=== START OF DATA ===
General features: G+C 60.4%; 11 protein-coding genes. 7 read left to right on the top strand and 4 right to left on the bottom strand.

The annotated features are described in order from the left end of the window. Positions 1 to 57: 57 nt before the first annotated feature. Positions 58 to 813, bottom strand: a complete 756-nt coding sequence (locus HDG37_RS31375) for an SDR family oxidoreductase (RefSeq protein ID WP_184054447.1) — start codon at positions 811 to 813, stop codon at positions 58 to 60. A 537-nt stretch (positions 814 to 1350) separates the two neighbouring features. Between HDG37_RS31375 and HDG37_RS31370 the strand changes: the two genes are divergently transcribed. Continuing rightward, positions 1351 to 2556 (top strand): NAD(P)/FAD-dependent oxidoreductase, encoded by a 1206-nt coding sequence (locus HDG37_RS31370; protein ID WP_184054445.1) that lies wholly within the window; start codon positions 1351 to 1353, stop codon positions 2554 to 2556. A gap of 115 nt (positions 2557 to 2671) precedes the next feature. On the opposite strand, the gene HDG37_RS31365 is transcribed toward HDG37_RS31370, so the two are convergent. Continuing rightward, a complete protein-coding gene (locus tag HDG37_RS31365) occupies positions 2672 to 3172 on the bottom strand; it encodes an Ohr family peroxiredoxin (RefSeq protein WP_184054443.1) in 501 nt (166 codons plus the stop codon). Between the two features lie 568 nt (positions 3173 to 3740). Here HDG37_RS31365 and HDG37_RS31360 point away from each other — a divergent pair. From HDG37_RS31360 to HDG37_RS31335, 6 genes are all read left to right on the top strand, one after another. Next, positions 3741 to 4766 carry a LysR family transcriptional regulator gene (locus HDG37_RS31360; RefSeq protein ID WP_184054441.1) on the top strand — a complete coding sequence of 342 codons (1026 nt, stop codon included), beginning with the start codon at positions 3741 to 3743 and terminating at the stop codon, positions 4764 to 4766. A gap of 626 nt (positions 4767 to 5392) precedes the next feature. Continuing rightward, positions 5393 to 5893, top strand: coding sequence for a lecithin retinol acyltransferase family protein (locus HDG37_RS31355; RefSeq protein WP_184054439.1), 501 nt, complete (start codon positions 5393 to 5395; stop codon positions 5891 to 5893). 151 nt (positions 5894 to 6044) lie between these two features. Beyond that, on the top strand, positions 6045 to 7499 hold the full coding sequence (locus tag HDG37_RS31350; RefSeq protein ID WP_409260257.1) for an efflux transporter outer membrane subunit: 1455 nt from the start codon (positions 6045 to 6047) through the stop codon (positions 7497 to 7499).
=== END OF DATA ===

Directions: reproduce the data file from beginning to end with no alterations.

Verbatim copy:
General features: G+C 60.4%; 11 protein-coding genes. 7 read left to right on the top strand and 4 right to left on the bottom strand.

The annotated features are described in order from the left end of the window. Positions 1 to 57: 57 nt before the first annotated feature. Positions 58 to 813, bottom strand: a complete 756-nt coding sequence (locus HDG37_RS31375) for an SDR family oxidoreductase (RefSeq protein ID WP_184054447.1) — start codon at positions 811 to 813, stop codon at positions 58 to 60. A 537-nt stretch (positions 814 to 1350) separates the two neighbouring features. Between HDG37_RS31375 and HDG37_RS31370 the strand changes: the two genes are divergently transcribed. Continuing rightward, positions 1351 to 2556 (top strand): NAD(P)/FAD-dependent oxidoreductase, encoded by a 1206-nt coding sequence (locus HDG37_RS31370; protein ID WP_184054445.1) that lies wholly within the window; start codon positions 1351 to 1353, stop codon positions 2554 to 2556. A gap of 115 nt (positions 2557 to 2671) precedes the next feature. On the opposite strand, the gene HDG37_RS31365 is transcribed toward HDG37_RS31370, so the two are convergent. Continuing rightward, a complete protein-coding gene (locus tag HDG37_RS31365) occupies positions 2672 to 3172 on the bottom strand; it encodes an Ohr family peroxiredoxin (RefSeq protein WP_184054443.1) in 501 nt (166 codons plus the stop codon). Between the two features lie 568 nt (positions 3173 to 3740). Here HDG37_RS31365 and HDG37_RS31360 point away from each other — a divergent pair. From HDG37_RS31360 to HDG37_RS31335, 6 genes are all read left to right on the top strand, one after another. Next, positions 3741 to 4766 carry a LysR family transcriptional regulator gene (locus HDG37_RS31360; RefSeq protein ID WP_184054441.1) on the top strand — a complete coding sequence of 342 codons (1026 nt, stop codon included), beginning with the start codon at positions 3741 to 3743 and terminating at the stop codon, positions 4764 to 4766. A gap of 626 nt (positions 4767 to 5392) precedes the next feature. Continuing rightward, positions 5393 to 5893, top strand: coding sequence for a lecithin retinol acyltransferase family protein (locus HDG37_RS31355; RefSeq protein WP_184054439.1), 501 nt, complete (start codon positions 5393 to 5395; stop codon positions 5891 to 5893). 151 nt (positions 5894 to 6044) lie between these two features. Beyond that, on the top strand, positions 6045 to 7499 hold the full coding sequence (locus tag HDG37_RS31350; RefSeq protein ID WP_409260257.1) for an efflux transporter outer membrane subunit: 1455 nt from the start codon (positions 6045 to 6047) through the stop codon (positions 7497 to 7499).